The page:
We are deeply grateful for the growing recognition of our work from supporters old and new, D.C.’s legal community, and commentators.  At the same time, we are ever mindful of the continuing attacks on our most vulnerable neighbors from federal policy, including attacks on our immigrant households and the evisceration of the Consumer Financial Protection Bureau and other consumer safeguards -- a set of assaults that makes our work especially timely and essential, and reinforces our determination.

For a deeper dive, just keep on reading – or scroll down here and click (on non-mobile devices) on the links to specific topics. And we hope to see you on September 17 at Eat Well, Do Justice 2018! Battle of the Blintzes, details here so that we can celebrate this work together.

Thank you for making our work possible, 


- Ariel

Ariel Levinson-Waldman
Founding President & Director-Counsel
Tzedek DC  


Legal Services

Clients served & money saved. In our first year and a half, Tzedek DC has provided free legal help to over 430 families. We are saving our clients about $1,046 per “full representation” case, representing about two weeks of wages (at the new minimum wage of $13.25 per hour). We are also saving our client families attorneys’ fees (often sought through fee-shifting demands by plaintiffs in debt cases), longer-term costs, and future problems avoided by not receiving an adverse judgment.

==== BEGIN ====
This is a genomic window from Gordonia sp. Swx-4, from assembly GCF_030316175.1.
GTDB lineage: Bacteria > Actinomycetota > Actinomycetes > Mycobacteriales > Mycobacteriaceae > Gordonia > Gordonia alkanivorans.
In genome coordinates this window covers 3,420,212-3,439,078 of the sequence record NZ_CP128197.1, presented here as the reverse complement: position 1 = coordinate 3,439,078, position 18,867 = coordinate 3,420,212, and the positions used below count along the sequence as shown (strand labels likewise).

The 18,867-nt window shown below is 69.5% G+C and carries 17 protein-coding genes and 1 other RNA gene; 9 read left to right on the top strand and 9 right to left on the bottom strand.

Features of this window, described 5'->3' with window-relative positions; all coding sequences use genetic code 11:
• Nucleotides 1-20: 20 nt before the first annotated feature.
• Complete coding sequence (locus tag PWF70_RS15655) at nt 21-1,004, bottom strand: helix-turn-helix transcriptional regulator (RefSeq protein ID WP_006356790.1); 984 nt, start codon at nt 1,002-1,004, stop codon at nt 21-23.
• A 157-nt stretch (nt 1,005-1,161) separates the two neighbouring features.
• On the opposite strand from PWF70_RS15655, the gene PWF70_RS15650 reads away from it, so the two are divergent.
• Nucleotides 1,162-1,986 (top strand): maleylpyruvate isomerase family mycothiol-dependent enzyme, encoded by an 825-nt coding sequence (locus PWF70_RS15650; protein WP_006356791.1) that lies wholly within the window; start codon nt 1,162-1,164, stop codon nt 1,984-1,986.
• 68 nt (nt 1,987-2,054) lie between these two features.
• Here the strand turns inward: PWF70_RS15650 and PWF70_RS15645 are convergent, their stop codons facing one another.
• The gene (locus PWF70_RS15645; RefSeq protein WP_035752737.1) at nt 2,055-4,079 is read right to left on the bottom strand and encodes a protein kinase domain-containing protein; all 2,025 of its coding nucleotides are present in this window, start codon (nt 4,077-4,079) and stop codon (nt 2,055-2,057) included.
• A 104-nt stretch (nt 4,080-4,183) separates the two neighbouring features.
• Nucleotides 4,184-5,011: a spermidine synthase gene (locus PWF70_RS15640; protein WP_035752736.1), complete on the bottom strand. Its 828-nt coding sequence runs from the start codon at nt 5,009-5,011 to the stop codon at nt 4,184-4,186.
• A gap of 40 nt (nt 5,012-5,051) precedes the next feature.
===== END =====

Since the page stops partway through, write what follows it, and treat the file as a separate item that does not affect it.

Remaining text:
Our Clients Send Their Relatives to Us for Help. As of last month, our past and current clients represent the single largest source of referrals (over 1/3) of new clients. This is something we are both proud of and, we believe, highlights the possibility of spurring the long-term paradigm change we seek in the delivery of legal services for debt as, over time, access to help becomes the norm rather than the rare and lucky exception it has been.


Sample Case in focus. Erica Folds is a single, unemployed 28-year-old mother with a daughter, who receives public assistance. Her partner became physically, verbally, and financially abusive. As part of the financial abuse, he opened credit cards in her name while they were together. After she fled, he filed income taxes in her name (a common tactic by abusive partners to fraudulently receive income tax refunds). In response, Ms. Folds filed a joint complaint to the IRS and the Federal Trade Commission. But after learning she was still being sued by a third-party debt collector for $924 on a Wal-Mart card her ex-partner had opened in her name, she planned to pay -- just so she could put the conflict behind her. Tzedek DC took on Erica’s case and obtained dismissal of the debt collector’s suit against her, allowing her to get back on the path towards stability.